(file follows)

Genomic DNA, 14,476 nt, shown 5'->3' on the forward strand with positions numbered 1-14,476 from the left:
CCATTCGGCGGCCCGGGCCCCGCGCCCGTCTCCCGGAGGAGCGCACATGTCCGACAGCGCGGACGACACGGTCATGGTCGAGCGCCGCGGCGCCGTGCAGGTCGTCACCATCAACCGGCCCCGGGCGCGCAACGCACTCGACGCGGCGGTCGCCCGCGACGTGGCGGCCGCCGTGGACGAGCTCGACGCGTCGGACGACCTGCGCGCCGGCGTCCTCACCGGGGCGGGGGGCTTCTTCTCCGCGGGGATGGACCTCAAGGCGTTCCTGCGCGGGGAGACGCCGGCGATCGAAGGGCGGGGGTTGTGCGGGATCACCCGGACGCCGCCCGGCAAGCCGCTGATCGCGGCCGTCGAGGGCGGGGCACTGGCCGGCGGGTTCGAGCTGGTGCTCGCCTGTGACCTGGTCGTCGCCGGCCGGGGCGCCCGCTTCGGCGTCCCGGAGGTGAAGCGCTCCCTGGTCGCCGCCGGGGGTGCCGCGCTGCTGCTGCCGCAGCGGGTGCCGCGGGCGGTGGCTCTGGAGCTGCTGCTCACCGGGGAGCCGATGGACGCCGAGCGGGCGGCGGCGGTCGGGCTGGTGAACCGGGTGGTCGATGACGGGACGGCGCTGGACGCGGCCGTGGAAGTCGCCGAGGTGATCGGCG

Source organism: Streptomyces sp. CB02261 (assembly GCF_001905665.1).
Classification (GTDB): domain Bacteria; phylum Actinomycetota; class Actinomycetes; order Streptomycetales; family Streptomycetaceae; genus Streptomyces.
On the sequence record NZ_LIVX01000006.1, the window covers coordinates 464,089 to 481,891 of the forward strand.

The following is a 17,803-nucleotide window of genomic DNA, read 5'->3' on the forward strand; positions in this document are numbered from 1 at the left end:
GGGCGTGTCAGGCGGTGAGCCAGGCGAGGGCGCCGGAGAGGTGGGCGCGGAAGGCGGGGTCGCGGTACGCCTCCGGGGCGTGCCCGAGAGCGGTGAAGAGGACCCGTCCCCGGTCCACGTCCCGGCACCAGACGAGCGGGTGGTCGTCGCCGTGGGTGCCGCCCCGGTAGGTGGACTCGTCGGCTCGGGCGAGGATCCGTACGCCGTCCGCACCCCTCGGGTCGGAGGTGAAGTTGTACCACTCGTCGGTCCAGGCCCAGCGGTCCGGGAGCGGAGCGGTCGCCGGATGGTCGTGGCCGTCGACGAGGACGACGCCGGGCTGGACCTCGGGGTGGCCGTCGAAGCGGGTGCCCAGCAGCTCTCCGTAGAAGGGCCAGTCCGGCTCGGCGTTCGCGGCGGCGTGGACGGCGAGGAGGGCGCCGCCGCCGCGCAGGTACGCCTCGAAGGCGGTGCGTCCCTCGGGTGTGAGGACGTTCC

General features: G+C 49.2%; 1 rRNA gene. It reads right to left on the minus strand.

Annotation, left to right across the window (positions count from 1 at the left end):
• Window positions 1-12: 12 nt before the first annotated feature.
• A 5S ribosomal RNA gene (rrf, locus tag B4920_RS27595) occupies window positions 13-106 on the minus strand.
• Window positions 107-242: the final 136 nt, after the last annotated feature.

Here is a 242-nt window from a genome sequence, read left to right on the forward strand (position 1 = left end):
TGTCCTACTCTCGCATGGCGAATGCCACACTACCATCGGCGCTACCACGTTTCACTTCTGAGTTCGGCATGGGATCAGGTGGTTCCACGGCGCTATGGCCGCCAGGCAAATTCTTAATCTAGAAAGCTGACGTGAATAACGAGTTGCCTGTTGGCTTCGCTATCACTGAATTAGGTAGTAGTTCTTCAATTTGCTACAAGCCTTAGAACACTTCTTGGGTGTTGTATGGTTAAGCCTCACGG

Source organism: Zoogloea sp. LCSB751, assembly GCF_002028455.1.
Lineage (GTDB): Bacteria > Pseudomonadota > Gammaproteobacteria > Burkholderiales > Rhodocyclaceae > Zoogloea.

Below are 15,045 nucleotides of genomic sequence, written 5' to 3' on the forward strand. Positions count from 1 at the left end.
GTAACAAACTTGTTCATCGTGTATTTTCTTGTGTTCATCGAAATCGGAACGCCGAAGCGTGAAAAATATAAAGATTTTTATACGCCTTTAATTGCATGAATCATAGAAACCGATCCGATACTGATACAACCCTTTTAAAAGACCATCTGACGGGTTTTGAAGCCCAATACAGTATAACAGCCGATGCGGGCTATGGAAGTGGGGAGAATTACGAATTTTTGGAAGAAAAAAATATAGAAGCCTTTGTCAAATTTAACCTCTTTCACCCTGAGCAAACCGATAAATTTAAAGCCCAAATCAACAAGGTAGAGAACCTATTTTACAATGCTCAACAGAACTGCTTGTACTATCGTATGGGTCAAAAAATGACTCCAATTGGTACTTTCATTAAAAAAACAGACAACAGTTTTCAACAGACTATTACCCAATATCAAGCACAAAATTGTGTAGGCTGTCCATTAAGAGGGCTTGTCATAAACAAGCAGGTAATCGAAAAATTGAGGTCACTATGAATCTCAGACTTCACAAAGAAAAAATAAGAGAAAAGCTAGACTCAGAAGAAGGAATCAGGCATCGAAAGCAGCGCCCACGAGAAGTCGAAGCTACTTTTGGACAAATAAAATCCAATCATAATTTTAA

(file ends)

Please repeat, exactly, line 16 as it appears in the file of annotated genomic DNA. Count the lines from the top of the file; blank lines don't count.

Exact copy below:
Lineage (GTDB): Bacteria > Pseudomonadota > Gammaproteobacteria > Burkholderiales > Rhodocyclaceae > Zoogloea.